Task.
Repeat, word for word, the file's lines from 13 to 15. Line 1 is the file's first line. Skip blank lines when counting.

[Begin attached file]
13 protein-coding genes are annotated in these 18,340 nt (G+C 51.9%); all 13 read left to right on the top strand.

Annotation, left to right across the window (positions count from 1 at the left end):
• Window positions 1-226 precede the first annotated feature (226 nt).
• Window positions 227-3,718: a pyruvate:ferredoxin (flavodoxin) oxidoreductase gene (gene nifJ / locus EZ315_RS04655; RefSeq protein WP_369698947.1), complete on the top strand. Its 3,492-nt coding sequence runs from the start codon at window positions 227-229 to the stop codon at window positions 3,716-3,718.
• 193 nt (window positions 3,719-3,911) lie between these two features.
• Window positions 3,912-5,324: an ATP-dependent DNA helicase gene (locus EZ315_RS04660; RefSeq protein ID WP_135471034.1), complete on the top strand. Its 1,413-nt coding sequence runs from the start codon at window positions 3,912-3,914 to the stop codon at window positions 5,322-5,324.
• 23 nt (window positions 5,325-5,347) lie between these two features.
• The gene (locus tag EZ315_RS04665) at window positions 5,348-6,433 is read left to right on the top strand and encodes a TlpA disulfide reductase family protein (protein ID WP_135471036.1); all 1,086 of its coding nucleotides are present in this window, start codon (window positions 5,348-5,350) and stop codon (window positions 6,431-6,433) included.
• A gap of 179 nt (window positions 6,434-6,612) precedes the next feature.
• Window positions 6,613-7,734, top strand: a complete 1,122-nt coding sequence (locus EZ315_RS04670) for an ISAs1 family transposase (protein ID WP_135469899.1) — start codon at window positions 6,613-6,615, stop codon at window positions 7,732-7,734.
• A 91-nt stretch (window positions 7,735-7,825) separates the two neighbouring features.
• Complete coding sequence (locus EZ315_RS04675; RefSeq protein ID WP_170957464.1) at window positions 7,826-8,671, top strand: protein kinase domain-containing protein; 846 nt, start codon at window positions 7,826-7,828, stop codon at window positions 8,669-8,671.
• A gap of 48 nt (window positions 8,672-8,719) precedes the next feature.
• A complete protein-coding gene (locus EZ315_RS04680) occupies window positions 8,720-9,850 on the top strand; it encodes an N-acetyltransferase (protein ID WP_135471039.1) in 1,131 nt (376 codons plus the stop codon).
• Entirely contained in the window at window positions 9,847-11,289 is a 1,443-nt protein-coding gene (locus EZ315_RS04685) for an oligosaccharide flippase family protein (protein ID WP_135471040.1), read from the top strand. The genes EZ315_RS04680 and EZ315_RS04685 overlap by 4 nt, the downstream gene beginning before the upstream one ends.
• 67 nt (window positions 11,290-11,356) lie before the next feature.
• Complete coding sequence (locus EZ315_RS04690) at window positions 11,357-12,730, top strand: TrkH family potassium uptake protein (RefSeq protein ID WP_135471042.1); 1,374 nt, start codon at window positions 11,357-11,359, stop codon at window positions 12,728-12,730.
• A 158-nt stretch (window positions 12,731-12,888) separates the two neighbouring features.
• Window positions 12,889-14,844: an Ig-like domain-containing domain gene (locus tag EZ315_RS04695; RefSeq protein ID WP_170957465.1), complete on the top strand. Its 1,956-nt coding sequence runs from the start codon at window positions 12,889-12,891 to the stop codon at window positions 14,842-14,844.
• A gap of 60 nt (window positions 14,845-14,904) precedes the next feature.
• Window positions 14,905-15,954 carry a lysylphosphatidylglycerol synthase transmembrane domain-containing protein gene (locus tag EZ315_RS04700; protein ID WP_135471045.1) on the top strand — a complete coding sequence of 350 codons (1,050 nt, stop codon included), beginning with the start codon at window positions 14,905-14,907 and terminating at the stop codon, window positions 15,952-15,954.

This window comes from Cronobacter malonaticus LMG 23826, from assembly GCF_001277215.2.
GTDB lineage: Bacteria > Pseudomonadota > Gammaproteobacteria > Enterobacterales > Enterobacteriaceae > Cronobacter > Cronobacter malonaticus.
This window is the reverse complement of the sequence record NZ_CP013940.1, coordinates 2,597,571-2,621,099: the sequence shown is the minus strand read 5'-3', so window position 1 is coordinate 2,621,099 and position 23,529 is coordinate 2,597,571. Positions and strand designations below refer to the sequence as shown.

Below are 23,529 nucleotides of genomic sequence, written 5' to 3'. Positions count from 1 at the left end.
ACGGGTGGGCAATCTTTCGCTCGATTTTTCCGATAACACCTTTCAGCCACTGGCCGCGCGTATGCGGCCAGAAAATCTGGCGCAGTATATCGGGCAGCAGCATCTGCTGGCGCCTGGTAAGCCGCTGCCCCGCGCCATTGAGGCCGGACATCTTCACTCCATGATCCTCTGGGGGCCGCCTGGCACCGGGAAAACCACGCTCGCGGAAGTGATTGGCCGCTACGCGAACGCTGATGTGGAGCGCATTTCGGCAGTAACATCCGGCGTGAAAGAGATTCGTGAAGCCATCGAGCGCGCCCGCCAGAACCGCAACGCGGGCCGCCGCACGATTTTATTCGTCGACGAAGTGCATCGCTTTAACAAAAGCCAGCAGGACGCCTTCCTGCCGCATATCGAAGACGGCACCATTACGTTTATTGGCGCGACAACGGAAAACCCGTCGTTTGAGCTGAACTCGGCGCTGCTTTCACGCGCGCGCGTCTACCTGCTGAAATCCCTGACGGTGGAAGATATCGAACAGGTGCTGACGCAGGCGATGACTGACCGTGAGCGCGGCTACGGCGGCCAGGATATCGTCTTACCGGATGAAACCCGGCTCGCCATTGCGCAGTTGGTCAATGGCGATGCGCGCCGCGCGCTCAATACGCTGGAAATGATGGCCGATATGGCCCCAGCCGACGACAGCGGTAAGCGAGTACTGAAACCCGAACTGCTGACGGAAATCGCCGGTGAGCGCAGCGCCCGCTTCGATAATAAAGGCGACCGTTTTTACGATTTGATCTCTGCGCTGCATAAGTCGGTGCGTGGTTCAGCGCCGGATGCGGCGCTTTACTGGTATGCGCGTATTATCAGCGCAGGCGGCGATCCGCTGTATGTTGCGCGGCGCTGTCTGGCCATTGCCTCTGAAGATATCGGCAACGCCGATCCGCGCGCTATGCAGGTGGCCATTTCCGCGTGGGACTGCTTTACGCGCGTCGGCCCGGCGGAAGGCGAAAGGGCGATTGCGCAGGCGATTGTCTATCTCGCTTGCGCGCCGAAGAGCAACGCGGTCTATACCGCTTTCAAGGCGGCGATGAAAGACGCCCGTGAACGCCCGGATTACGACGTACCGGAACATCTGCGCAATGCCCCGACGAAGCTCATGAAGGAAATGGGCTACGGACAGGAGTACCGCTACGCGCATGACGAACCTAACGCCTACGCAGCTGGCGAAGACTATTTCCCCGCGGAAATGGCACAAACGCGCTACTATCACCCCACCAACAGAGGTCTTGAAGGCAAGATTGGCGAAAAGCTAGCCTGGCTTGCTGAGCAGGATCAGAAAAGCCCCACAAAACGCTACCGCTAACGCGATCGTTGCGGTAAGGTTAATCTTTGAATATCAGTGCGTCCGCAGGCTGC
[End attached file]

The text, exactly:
• A gap of 48 nt (window positions 8,672-8,719) precedes the next feature.
• A complete protein-coding gene (locus EZ315_RS04680) occupies window positions 8,720-9,850 on the top strand; it encodes an N-acetyltransferase (protein ID WP_135471039.1) in 1,131 nt (376 codons plus the stop codon).
• Entirely contained in the window at window positions 9,847-11,289 is a 1,443-nt protein-coding gene (locus EZ315_RS04685) for an oligosaccharide flippase family protein (protein ID WP_135471040.1), read from the top strand. The genes EZ315_RS04680 and EZ315_RS04685 overlap by 4 nt, the downstream gene beginning before the upstream one ends.